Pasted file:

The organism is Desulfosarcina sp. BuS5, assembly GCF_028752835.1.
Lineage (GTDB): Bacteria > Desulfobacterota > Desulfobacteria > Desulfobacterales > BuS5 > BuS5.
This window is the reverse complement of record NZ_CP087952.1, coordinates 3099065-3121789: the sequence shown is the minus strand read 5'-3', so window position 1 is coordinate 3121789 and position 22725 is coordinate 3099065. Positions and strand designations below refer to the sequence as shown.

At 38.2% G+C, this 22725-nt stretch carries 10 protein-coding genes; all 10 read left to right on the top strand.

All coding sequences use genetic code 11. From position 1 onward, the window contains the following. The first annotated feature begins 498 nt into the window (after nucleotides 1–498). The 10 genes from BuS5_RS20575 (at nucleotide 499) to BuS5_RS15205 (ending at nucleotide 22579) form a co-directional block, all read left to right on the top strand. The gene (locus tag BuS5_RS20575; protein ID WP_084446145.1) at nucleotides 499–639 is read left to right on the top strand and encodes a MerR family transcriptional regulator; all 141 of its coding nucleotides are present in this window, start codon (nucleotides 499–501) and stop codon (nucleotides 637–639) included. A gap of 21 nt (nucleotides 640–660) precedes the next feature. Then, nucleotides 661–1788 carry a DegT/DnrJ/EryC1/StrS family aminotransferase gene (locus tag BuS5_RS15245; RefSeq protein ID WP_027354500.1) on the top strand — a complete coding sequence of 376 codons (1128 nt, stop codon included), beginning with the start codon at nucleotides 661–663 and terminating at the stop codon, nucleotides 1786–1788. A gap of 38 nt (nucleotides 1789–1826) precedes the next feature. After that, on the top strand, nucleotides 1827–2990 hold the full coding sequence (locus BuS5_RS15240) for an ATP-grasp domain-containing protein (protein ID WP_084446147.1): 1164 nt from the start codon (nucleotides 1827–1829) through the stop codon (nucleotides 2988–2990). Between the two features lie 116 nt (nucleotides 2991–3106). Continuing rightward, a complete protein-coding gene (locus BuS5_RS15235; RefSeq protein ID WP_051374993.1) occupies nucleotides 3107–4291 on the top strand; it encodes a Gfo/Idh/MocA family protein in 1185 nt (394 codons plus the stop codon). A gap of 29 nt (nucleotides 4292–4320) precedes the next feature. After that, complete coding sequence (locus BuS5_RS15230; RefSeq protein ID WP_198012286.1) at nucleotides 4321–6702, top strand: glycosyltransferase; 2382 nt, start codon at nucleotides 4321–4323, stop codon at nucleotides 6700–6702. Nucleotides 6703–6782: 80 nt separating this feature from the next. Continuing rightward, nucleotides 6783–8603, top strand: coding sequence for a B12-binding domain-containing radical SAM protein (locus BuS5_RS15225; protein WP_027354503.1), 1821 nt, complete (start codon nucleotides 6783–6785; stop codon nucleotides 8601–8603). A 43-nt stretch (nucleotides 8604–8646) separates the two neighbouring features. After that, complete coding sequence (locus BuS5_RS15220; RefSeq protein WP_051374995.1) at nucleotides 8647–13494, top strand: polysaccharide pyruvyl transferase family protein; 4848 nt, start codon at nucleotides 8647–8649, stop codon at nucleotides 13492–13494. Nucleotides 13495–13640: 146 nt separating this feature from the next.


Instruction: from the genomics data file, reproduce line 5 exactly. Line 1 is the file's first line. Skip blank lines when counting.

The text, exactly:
All coding sequences use genetic code 11. From position 1 onward, the window contains the following. The first annotated feature begins 498 nt into the window (after nucleotides 1–498). The 10 genes from BuS5_RS20575 (at nucleotide 499) to BuS5_RS15205 (ending at nucleotide 22579) form a co-directional block, all read left to right on the top strand. The gene (locus tag BuS5_RS20575; protein ID WP_084446145.1) at nucleotides 499–639 is read left to right on the top strand and encodes a MerR family transcriptional regulator; all 141 of its coding nucleotides are present in this window, start codon (nucleotides 499–501) and stop codon (nucleotides 637–639) included. A gap of 21 nt (nucleotides 640–660) precedes the next feature. Then, nucleotides 661–1788 carry a DegT/DnrJ/EryC1/StrS family aminotransferase gene (locus tag BuS5_RS15245; RefSeq protein ID WP_027354500.1) on the top strand — a complete coding sequence of 376 codons (1128 nt, stop codon included), beginning with the start codon at nucleotides 661–663 and terminating at the stop codon, nucleotides 1786–1788. A gap of 38 nt (nucleotides 1789–1826) precedes the next feature. After that, on the top strand, nucleotides 1827–2990 hold the full coding sequence (locus BuS5_RS15240) for an ATP-grasp domain-containing protein (protein ID WP_084446147.1): 1164 nt from the start codon (nucleotides 1827–1829) through the stop codon (nucleotides 2988–2990). Between the two features lie 116 nt (nucleotides 2991–3106). Continuing rightward, a complete protein-coding gene (locus BuS5_RS15235; RefSeq protein ID WP_051374993.1) occupies nucleotides 3107–4291 on the top strand; it encodes a Gfo/Idh/MocA family protein in 1185 nt (394 codons plus the stop codon). A gap of 29 nt (nucleotides 4292–4320) precedes the next feature. After that, complete coding sequence (locus BuS5_RS15230; RefSeq protein ID WP_198012286.1) at nucleotides 4321–6702, top strand: glycosyltransferase; 2382 nt, start codon at nucleotides 4321–4323, stop codon at nucleotides 6700–6702. Nucleotides 6703–6782: 80 nt separating this feature from the next. Continuing rightward, nucleotides 6783–8603, top strand: coding sequence for a B12-binding domain-containing radical SAM protein (locus BuS5_RS15225; protein WP_027354503.1), 1821 nt, complete (start codon nucleotides 6783–6785; stop codon nucleotides 8601–8603). A 43-nt stretch (nucleotides 8604–8646) separates the two neighbouring features. After that, complete coding sequence (locus BuS5_RS15220; RefSeq protein WP_051374995.1) at nucleotides 8647–13494, top strand: polysaccharide pyruvyl transferase family protein; 4848 nt, start codon at nucleotides 8647–8649, stop codon at nucleotides 13492–13494. Nucleotides 13495–13640: 146 nt separating this feature from the next.